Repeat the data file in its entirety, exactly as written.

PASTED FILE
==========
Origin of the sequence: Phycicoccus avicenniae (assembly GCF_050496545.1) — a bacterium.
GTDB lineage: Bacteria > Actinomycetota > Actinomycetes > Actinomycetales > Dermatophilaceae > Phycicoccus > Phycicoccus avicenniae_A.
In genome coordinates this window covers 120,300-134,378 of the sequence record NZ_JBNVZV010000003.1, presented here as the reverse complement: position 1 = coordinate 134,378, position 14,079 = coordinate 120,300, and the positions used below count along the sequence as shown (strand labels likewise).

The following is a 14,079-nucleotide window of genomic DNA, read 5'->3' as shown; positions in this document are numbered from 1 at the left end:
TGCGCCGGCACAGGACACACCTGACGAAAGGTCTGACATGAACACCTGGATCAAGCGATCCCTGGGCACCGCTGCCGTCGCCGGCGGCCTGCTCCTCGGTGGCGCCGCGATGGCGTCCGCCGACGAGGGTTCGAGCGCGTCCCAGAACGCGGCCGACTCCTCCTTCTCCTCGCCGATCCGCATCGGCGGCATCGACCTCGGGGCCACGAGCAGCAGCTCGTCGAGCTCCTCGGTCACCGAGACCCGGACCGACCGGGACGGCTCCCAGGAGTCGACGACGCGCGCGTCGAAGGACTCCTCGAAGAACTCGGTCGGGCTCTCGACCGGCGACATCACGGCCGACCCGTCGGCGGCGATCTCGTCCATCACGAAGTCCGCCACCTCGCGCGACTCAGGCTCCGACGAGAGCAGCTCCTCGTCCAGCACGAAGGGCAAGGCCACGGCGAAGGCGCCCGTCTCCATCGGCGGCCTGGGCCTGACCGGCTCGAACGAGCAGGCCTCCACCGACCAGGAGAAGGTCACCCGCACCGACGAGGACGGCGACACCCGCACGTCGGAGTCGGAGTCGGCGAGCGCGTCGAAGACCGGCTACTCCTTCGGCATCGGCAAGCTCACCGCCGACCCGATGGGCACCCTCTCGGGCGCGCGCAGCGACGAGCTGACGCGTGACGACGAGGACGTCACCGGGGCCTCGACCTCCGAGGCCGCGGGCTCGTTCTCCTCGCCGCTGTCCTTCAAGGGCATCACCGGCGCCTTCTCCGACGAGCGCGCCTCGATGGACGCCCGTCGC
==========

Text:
Origin of the sequence: Phycicoccus avicenniae (assembly GCF_050496545.1) — a bacterium.
GTDB lineage: Bacteria > Actinomycetota > Actinomycetes > Actinomycetales > Dermatophilaceae > Phycicoccus > Phycicoccus avicenniae_A.
In genome coordinates this window covers 120,300-134,378 of the sequence record NZ_JBNVZV010000003.1, presented here as the reverse complement: position 1 = coordinate 134,378, position 14,079 = coordinate 120,300, and the positions used below count along the sequence as shown (strand labels likewise).

The following is a 14,079-nucleotide window of genomic DNA, read 5'->3' as shown; positions in this document are numbered from 1 at the left end:
TGCGCCGGCACAGGACACACCTGACGAAAGGTCTGACATGAACACCTGGATCAAGCGATCCCTGGGCACCGCTGCCGTCGCCGGCGGCCTGCTCCTCGGTGGCGCCGCGATGGCGTCCGCCGACGAGGGTTCGAGCGCGTCCCAGAACGCGGCCGACTCCTCCTTCTCCTCGCCGATCCGCATCGGCGGCATCGACCTCGGGGCCACGAGCAGCAGCTCGTCGAGCTCCTCGGTCACCGAGACCCGGACCGACCGGGACGGCTCCCAGGAGTCGACGACGCGCGCGTCGAAGGACTCCTCGAAGAACTCGGTCGGGCTCTCGACCGGCGACATCACGGCCGACCCGTCGGCGGCGATCTCGTCCATCACGAAGTCCGCCACCTCGCGCGACTCAGGCTCCGACGAGAGCAGCTCCTCGTCCAGCACGAAGGGCAAGGCCACGGCGAAGGCGCCCGTCTCCATCGGCGGCCTGGGCCTGACCGGCTCGAACGAGCAGGCCTCCACCGACCAGGAGAAGGTCACCCGCACCGACGAGGACGGCGACACCCGCACGTCGGAGTCGGAGTCGGCGAGCGCGTCGAAGACCGGCTACTCCTTCGGCATCGGCAAGCTCACCGCCGACCCGATGGGCACCCTCTCGGGCGCGCGCAGCGACGAGCTGACGCGTGACGACGAGGACGTCACCGGGGCCTCGACCTCCGAGGCCGCGGGCTCGTTCTCCTCGCCGCTGTCCTTCAAGGGCATCACCGGCGCCTTCTCCGACGAGCGCGCCTCGATGGACGCCCGTCGC